Indian extradited to US from Singapore for call centre fraud

Hitesh Madhubhai Patel, 42, ran a call centre, one of five India-based operations which allegedly worked together in an operation targeting mostly South Asians living in the United States.

Published: 20th April 2019 01:17 PM  |   Last Updated: 20th April 2019 04:55 PM   |  A+A-

telephone

Representational image.

By AFP

WASHINGTON: Singapore has extradited an Indian national to the United States to face charges in a call centre fraud that scammed millions of dollars from victims in the United States, the Justice Department announced Friday.

Hitesh Madhubhai Patel, 42, of Ahmedabad, India, was scheduled to be arraigned Friday in a Houston, Texas federal court for his role in a case that was first announced in 2016, charging 60 people with wire fraud and money laundering conspiracy.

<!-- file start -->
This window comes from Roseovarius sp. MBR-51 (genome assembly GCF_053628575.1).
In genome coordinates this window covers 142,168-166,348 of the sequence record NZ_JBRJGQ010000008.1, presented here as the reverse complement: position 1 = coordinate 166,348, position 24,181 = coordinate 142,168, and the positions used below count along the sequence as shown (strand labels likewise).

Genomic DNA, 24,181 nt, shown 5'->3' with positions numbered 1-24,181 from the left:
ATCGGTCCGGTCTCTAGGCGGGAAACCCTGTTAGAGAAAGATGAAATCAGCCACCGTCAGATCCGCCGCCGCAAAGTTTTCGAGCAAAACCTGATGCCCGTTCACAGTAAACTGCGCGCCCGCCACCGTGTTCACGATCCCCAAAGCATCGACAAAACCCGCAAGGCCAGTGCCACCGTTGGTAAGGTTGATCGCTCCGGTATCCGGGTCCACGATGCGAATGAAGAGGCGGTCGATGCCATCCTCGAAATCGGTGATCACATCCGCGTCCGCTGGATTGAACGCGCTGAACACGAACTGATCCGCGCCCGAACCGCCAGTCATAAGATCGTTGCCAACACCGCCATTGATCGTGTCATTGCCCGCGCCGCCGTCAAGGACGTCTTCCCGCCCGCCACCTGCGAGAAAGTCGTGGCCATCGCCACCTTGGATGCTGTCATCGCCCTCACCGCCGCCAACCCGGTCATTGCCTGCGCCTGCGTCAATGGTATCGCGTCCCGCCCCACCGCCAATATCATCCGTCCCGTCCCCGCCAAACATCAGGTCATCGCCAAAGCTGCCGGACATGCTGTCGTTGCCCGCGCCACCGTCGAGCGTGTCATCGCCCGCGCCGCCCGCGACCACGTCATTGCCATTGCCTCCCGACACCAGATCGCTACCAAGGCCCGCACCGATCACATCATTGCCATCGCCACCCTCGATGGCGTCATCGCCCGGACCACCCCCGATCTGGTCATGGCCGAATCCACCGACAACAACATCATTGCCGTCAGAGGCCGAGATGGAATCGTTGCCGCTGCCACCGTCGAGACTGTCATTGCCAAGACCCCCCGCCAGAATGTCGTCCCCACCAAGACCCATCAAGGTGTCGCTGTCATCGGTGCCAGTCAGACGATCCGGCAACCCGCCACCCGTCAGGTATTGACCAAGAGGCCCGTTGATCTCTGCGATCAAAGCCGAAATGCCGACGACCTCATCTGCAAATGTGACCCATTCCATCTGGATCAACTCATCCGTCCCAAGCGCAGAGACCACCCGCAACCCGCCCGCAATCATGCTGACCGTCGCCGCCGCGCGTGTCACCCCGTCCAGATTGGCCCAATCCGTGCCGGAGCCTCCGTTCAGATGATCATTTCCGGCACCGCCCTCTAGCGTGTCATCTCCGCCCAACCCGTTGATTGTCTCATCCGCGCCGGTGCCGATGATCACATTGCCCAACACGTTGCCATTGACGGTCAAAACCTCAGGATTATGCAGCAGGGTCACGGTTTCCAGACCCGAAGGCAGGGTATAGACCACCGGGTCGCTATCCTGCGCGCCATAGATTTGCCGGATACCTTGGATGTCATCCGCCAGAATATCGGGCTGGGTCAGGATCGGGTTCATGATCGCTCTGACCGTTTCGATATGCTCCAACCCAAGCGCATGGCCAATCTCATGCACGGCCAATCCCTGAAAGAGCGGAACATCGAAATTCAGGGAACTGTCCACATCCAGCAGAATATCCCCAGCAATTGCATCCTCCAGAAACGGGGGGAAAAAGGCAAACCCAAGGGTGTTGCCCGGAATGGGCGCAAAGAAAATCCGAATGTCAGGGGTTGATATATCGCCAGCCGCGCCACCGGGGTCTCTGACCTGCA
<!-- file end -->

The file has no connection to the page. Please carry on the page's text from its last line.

Patel ran the HGlobal call centre, one of five India-based operations which allegedly worked together in an operation which targeted mostly South Asians living in the United States.

Callers pretending to be US tax or immigration officials threatened them with arrest and deportation if they did not remit money to the government.

The victims were then directed to people working with the call centres in the United States to collect the "fines" through prepaid debit cards or wire transfers, and the money was quickly laundered out of the country.

"This extradition once again demonstrates the Department's unwavering commitment to disrupt and dismantle the India-based call centre scam industry and to work with our foreign partners to hold accountable those who perpetrate schemes that defraud our citizens," said Assistant Attorney General Brian Benczkowski in a statement.

Justice officials said that in the past six years more than 15,000 people have been cheated of over $75 million in scams in which callers pose as agents of the Internal Revenue Service, the federal tax agency.

So far, in the Indian call centre case, 24 domestic US defendants have been convicted and sentenced to up to 20 years in prison, the Justice Department said.

"The remaining India-based defendants have yet to be arraigned in this case," they said.

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